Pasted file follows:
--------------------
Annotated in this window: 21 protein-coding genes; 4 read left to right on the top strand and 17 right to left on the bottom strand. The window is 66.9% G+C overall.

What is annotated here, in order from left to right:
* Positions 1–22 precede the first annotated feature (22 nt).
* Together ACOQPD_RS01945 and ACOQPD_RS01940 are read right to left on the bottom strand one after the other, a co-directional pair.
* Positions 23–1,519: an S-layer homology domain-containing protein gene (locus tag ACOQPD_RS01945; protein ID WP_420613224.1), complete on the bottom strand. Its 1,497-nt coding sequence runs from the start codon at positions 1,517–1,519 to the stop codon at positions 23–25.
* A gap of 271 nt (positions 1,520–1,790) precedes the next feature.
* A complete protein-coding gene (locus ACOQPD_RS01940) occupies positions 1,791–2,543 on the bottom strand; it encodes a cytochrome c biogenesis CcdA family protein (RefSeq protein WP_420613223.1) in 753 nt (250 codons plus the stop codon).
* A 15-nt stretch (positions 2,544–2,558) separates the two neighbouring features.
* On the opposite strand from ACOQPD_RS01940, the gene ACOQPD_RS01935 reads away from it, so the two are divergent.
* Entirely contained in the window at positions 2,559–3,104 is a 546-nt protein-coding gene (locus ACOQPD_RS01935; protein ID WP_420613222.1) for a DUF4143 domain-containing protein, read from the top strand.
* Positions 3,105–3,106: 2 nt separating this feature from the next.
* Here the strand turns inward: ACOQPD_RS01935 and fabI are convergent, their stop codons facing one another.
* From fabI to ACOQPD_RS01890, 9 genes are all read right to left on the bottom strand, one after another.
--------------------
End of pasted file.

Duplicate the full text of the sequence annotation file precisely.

Annotated in this window: 21 protein-coding genes; 4 read left to right on the top strand and 17 right to left on the bottom strand. The window is 66.9% G+C overall.

What is annotated here, in order from left to right:
* Positions 1–22 precede the first annotated feature (22 nt).
* Together ACOQPD_RS01945 and ACOQPD_RS01940 are read right to left on the bottom strand one after the other, a co-directional pair.
* Positions 23–1,519: an S-layer homology domain-containing protein gene (locus tag ACOQPD_RS01945; protein ID WP_420613224.1), complete on the bottom strand. Its 1,497-nt coding sequence runs from the start codon at positions 1,517–1,519 to the stop codon at positions 23–25.
* A gap of 271 nt (positions 1,520–1,790) precedes the next feature.
* A complete protein-coding gene (locus ACOQPD_RS01940) occupies positions 1,791–2,543 on the bottom strand; it encodes a cytochrome c biogenesis CcdA family protein (RefSeq protein WP_420613223.1) in 753 nt (250 codons plus the stop codon).
* A 15-nt stretch (positions 2,544–2,558) separates the two neighbouring features.
* On the opposite strand from ACOQPD_RS01940, the gene ACOQPD_RS01935 reads away from it, so the two are divergent.
* Entirely contained in the window at positions 2,559–3,104 is a 546-nt protein-coding gene (locus ACOQPD_RS01935; protein ID WP_420613222.1) for a DUF4143 domain-containing protein, read from the top strand.
* Positions 3,105–3,106: 2 nt separating this feature from the next.
* Here the strand turns inward: ACOQPD_RS01935 and fabI are convergent, their stop codons facing one another.
* From fabI to ACOQPD_RS01890, 9 genes are all read right to left on the bottom strand, one after another.